TORONTO (Reuters) -Power was restored in downtown Toronto on Thursday after an outage left the offices of Canada's top businesses in the dark, forced the evacuation of one of the city's biggest shopping malls and trapped people in elevators.
Hydro One, Ontario's biggest electricity distribution company, said a barge moving a crane hit three high-voltage transmission lines causing damage to equipment at a power station.
"Earlier this evening, Toronto Fire cleared the station allowing our crews to safely reroute and restore power to Toronto Hydro," it said in a statement, referring to the company that distributes electricity in downtown Toronto.
Toronto is Canada's biggest city and its financial capital, and the central business district is home to the country's largest banks, insurers and the stock exchange operator.
The power failure saw workers from downtown towers spill onto the streets, taking to sidewalks and parks, while shutting down many cafes and restaurants during peak business hours.
Toronto Fire Services said it had responded to "numerous calls" for people trapped in elevators.
"Came to town for the day - hopped in an elevator just before the power went out. Still in here. Terrible timing," Canada's immigration minister, Sean Fraser, said in a tweet at 1:10 p.m. He had since left the elevator.
Branches of the biggest banks, including Royal Bank of Canada, Toronto-Dominion Bank and Bank of Montreal, in the affected area were locked and staff were seen sitting in the dark in some locations, according to a Reuters witness.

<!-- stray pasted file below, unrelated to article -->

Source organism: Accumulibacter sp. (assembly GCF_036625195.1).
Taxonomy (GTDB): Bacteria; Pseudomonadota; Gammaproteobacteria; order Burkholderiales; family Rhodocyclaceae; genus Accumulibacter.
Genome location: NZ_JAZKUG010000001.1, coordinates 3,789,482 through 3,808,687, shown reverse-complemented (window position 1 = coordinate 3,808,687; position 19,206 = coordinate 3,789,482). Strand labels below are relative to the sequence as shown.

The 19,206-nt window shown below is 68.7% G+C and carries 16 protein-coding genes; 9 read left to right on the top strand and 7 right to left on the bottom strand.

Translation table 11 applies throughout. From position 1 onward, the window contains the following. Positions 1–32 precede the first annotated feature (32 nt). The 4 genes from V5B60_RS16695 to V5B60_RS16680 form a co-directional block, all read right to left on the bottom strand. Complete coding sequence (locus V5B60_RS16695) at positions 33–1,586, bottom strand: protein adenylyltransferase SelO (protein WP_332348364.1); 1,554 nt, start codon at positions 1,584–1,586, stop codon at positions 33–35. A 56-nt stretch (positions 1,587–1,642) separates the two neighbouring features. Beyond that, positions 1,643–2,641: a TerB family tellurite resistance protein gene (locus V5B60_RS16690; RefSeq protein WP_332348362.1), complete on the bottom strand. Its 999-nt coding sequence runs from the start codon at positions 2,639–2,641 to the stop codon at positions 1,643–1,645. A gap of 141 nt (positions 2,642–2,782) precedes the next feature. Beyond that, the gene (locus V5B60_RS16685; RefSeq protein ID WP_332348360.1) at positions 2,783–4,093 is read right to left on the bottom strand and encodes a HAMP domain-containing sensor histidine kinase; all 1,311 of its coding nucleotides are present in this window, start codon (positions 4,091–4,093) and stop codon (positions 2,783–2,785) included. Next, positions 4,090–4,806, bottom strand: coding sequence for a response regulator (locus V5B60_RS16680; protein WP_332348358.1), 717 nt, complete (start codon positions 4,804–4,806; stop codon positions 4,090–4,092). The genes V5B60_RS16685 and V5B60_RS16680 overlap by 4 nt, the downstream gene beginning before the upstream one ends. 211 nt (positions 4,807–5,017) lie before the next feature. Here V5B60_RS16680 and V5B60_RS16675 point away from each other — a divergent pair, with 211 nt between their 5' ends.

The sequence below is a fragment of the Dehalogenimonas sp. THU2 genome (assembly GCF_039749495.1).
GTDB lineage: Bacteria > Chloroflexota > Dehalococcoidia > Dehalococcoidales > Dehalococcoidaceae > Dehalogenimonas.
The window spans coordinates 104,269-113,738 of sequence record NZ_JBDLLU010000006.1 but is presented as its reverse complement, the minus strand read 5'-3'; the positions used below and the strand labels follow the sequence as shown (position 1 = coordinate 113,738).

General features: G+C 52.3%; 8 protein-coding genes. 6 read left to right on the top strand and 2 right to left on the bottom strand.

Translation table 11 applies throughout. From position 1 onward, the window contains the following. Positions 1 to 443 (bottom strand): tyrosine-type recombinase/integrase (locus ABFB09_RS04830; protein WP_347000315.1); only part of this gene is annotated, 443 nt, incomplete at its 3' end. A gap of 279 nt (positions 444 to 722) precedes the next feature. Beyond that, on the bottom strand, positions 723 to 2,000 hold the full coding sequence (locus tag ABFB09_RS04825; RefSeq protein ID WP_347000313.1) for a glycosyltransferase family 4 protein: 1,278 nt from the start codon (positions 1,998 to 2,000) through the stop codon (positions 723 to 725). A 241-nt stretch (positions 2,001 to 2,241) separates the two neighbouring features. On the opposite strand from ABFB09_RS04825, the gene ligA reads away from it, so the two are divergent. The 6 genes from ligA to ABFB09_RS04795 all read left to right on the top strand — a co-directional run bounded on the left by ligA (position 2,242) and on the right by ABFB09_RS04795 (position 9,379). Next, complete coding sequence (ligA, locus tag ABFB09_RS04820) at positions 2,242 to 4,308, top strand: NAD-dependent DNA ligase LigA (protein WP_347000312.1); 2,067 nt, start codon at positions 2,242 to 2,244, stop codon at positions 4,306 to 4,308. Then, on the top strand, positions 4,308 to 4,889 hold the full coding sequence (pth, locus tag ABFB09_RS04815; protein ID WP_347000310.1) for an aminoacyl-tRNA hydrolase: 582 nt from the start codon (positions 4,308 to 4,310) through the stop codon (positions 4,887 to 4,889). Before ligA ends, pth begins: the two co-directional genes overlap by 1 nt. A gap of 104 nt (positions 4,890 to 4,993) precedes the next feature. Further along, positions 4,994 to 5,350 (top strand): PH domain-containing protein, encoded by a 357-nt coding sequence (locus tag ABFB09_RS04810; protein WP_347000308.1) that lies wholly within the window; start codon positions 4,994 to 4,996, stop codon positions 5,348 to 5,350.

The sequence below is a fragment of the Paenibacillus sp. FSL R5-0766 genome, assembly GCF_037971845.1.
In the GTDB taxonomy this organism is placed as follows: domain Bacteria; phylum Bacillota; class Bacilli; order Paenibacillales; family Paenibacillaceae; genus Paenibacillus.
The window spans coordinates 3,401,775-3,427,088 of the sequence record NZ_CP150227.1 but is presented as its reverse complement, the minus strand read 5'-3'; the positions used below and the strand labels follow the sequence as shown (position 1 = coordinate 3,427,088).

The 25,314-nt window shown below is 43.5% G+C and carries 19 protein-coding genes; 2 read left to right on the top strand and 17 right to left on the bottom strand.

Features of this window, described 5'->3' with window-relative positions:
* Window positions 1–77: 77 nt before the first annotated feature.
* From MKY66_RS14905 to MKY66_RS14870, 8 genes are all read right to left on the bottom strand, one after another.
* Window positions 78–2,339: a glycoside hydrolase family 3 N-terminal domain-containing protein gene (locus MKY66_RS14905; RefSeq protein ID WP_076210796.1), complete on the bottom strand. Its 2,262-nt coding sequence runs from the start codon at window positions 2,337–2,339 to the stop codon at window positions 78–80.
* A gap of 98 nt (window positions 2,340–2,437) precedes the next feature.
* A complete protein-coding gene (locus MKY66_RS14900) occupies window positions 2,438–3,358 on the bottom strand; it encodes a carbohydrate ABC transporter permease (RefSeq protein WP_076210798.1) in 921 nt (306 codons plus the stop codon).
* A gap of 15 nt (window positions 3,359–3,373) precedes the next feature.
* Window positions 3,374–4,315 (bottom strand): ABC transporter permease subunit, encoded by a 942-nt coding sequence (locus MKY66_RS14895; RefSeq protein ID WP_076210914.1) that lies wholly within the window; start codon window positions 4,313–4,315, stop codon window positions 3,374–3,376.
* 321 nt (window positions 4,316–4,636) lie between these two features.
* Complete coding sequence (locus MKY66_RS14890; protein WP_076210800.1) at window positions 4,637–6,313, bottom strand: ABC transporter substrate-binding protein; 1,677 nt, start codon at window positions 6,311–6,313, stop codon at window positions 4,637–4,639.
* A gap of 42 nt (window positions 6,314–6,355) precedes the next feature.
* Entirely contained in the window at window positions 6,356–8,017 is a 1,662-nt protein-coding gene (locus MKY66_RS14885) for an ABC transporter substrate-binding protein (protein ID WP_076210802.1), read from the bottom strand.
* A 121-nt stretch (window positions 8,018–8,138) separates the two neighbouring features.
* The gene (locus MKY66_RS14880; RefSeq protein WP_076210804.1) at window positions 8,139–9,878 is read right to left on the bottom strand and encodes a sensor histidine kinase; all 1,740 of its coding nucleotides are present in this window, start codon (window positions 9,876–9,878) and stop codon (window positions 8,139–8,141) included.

Neither of the three banks made any immediate comment.
"It was 12:39, we were working in the office and suddenly it went blank," said Santiago Orazco, who works in Scotia Plaza, in downtown Toronto. "A bunch of people have exited from the emergency door along with us."
Underground subway operator TTC said its services were normal though the outage tripped air conditioning. TTC warned that streetcar customers might experience major delays.
The Toronto Stock Exchange said its offices temporarily lost power but its systems did not. The University of Toronto said some buildings were impacted.
The outage caused traffic lights to stop working in one area, according to a Reuters witness.
The outage started around noon EDT (1600 GMT). Some Hydro One customers aired complaints on Twitter.
The power failure comes just over a month after a system glitch at Rogers Communications Inc crippled telecom services for large number of users and services across Canada for nearly 19 hours.
(Reporting by Divya Rajagopal, Shreya Jain, Nichola Saminather in Toronto, Ismail Shakil in Ottawa, Eric Beech in Washington and Costas Pitas in Los Angeles; Editing by Sandra Maler, Stephen Coates, Leslie Adler and Lincoln Feast.)